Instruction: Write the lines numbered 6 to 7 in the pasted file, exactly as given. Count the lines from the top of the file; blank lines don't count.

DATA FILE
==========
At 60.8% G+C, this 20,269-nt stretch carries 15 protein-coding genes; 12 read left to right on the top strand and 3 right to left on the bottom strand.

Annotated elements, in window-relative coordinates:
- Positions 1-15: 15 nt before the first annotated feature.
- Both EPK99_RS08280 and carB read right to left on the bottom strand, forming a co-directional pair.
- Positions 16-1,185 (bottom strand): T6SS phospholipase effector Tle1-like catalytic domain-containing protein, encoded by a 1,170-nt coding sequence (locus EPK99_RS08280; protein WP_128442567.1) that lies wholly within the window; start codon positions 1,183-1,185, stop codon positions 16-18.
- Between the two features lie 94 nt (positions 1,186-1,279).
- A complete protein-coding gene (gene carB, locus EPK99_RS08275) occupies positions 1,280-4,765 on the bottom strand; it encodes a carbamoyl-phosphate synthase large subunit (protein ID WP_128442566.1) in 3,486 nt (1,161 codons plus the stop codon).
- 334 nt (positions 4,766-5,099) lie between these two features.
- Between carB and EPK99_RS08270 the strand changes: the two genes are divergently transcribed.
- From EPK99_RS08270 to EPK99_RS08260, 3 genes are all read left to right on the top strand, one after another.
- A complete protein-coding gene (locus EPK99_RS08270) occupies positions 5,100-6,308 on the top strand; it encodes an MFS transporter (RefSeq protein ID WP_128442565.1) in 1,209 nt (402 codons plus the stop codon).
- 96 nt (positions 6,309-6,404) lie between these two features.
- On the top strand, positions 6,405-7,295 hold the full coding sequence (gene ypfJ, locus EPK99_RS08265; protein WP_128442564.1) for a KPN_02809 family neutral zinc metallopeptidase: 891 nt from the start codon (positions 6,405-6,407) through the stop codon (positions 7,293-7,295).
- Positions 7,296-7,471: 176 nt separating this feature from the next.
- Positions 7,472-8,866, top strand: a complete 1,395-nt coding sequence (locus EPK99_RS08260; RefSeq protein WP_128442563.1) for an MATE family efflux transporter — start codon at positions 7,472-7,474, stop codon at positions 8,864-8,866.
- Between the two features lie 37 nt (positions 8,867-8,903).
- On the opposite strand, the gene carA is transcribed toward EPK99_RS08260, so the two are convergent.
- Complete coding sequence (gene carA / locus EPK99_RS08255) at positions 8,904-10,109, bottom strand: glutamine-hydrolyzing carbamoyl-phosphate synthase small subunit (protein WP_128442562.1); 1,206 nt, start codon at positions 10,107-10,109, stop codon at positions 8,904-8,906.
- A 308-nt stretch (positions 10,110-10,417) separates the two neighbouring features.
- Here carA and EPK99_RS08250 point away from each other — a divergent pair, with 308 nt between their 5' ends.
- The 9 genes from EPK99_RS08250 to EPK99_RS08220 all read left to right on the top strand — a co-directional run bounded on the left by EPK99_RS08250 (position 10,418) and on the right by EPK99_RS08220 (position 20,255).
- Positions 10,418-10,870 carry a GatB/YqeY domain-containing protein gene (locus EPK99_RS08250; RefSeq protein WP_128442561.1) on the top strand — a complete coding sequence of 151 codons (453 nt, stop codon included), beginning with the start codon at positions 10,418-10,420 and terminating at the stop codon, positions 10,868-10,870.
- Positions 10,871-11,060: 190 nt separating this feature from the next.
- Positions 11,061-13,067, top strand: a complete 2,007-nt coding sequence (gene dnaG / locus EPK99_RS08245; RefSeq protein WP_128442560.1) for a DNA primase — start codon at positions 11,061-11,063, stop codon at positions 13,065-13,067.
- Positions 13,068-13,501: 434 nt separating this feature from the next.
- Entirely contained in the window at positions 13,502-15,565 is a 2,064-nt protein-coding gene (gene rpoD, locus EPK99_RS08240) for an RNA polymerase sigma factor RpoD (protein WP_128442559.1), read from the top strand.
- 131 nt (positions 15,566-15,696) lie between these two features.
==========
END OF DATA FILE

- Between the two features lie 94 nt (positions 1,186-1,279).
- A complete protein-coding gene (gene carB, locus EPK99_RS08275) occupies positions 1,280-4,765 on the bottom strand; it encodes a carbamoyl-phosphate synthase large subunit (protein ID WP_128442566.1) in 3,486 nt (1,161 codons plus the stop codon).